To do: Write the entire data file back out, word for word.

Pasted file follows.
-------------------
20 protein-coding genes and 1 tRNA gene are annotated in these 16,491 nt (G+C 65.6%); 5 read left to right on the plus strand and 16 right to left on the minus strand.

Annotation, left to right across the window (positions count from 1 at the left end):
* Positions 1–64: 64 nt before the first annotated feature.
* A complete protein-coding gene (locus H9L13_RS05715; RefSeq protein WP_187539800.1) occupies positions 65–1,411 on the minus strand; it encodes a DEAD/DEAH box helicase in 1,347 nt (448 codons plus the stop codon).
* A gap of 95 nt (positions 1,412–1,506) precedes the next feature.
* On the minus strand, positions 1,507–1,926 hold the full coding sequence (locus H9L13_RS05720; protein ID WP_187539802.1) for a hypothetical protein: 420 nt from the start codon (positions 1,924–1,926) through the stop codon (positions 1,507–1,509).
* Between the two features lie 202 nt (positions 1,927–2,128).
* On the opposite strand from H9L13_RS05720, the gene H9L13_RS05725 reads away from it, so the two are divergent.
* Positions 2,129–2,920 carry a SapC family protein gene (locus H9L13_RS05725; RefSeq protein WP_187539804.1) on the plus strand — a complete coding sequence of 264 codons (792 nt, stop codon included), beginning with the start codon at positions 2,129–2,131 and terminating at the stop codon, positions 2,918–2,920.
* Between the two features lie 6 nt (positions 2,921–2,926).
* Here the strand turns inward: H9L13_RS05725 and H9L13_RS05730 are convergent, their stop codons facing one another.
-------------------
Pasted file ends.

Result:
20 protein-coding genes and 1 tRNA gene are annotated in these 16,491 nt (G+C 65.6%); 5 read left to right on the plus strand and 16 right to left on the minus strand.

Annotation, left to right across the window (positions count from 1 at the left end):
* Positions 1–64: 64 nt before the first annotated feature.
* A complete protein-coding gene (locus H9L13_RS05715; RefSeq protein WP_187539800.1) occupies positions 65–1,411 on the minus strand; it encodes a DEAD/DEAH box helicase in 1,347 nt (448 codons plus the stop codon).
* A gap of 95 nt (positions 1,412–1,506) precedes the next feature.
* On the minus strand, positions 1,507–1,926 hold the full coding sequence (locus H9L13_RS05720; protein ID WP_187539802.1) for a hypothetical protein: 420 nt from the start codon (positions 1,924–1,926) through the stop codon (positions 1,507–1,509).
* Between the two features lie 202 nt (positions 1,927–2,128).
* On the opposite strand from H9L13_RS05720, the gene H9L13_RS05725 reads away from it, so the two are divergent.
* Positions 2,129–2,920 carry a SapC family protein gene (locus H9L13_RS05725; RefSeq protein WP_187539804.1) on the plus strand — a complete coding sequence of 264 codons (792 nt, stop codon included), beginning with the start codon at positions 2,129–2,131 and terminating at the stop codon, positions 2,918–2,920.
* Between the two features lie 6 nt (positions 2,921–2,926).
* Here the strand turns inward: H9L13_RS05725 and H9L13_RS05730 are convergent, their stop codons facing one another.